An eerie quiet had settled on the battlefront between a group of reform-minded judges and California's court bureaucracy.
The judicial leadership succeeded, from what I could tell, in advancing the idea that those judges who criticized the bureaucracy were not being reasonable, particularly in a time of budget crisis. On the outer edge of the argument was a suggestion that they were disloyal.
But the bureaucrats cannot help putting their feet in it.
And as has been the case time and time again, the latest blunder involves the enormous white elephant that is the Court Case Management System.
In that most recent misstep, high bureaucrats and high judges said a "game changer," a "golden moment" had arrived because a businessman is offering to host all the data generated by the CCMS system.
Not one person voted against the proposal on the Judicial Council, the body that advises the Chief Justice and sets policy for the courts in California.
The people of California have already paid somewhere in the neighborhood of a half-billion dollars for the system, with more than a billion more in projected expense. Any proposal to hand such an enormous public investment over to a communication network controlled by private individuals should raise an alarm.
Control of the highway to and from the virtual courthouse can be used to extract millions from the public and from lawyers, as was done in Colorado where a private publisher controlled the data center used by the courts.
Yet California's court administrative office portrays the businessman's offer to host the CCMS system as an act of pure philanthropy.
One California state senator is now questioning the deal in a newspaper article that has aroused the Alliance of California Judges from its hibernation, and put the opposing forces back on the warpath.
The Daily Journal, where I worked as a young reporter, finally published a story that advanced the news on the whole IT project boondoggle. In the article, Senator Noreen Evans departed from her steady defense of the court administrative office to criticize the proposed deal with the businessman.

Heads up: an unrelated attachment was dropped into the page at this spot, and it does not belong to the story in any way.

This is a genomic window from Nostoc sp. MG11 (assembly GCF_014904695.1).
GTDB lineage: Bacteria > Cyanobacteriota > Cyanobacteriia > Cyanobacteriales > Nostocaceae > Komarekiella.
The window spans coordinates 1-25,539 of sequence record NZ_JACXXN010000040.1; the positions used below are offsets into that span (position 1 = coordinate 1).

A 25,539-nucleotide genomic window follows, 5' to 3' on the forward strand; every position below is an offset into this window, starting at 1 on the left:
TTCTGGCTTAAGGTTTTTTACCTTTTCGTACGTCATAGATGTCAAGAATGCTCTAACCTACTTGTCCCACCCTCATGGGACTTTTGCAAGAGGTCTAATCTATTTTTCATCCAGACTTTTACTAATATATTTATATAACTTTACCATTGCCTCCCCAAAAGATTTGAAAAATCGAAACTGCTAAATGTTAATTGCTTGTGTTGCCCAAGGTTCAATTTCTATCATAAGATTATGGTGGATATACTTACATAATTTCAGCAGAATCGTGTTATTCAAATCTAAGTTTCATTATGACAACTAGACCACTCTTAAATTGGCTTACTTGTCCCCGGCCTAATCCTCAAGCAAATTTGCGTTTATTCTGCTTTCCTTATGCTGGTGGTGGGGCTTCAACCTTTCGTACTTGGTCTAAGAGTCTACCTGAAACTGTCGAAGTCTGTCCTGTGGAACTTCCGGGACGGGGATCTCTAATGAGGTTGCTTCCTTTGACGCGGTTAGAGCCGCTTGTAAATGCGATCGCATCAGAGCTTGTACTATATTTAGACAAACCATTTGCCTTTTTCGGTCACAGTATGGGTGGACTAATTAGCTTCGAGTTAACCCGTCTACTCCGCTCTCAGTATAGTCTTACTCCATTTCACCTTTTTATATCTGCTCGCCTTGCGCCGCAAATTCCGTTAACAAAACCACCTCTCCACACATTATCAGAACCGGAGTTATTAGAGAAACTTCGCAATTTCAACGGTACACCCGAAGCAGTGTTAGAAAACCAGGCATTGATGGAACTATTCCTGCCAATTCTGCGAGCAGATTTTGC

Evans said she is "very skeptical about the proposal."
Evans chairs California's Senate Judiciary Committee and has acted as legislative gate keeper for the Chief Justice and the administrative office bureaucrats, killing or gutting bills they don't like. They can ill afford to go against her.
But the high court officials are now taking the position that nobody needs to know about the negotiations with the businessman until they are finished, certainly not the state Auditor nor the Legislature.
That is the old court administrative office I know do everything out of sight and then present the fait accompli for discussion and defense. It is also the administrative office familiar to the reform-oriented group of trial judges.
"Getting the simple truth from the AOC is still nearly impossible," said Judge Chuck Horan in Los Angeles.
"It is clear from statements made by Justice Bruiniers and others that discussions between the AOC and their potential 'benefactor' have been underway in secret for over a year," added the Alliance of California Judges in a statement. "In typical AOC fashion, however, they waited until the last minute to reveal the proposal, instructing us not to worry."
The administrative office has also rejected efforts by Assembly Speaker John Perez to include the State Auditor in the discussions over the deal, according to the newspaper article. The lobbyist for the court administrators said they did not want a "third party" in the negotiations, but he made the assurance that the deal would be transparent "in the end."
"The promise by the AOC's Curtis Child that in the end the process will be `transparent' rings hollow," said the Alliance judges. "This simply means that once the deal is inked, the AOC will reveal its details."
"We call on the AOC and Judicial Council to immediately open this process to the State Auditor and to the judges of this state," they said. "The AOC's absolutely disastrous track record in the entire CCMS fiasco makes it imperative that they not be given free rein in this matter."
The fire is rekindled, the battle engaged once more. As one judge put it, "Nice to see the masks come off."
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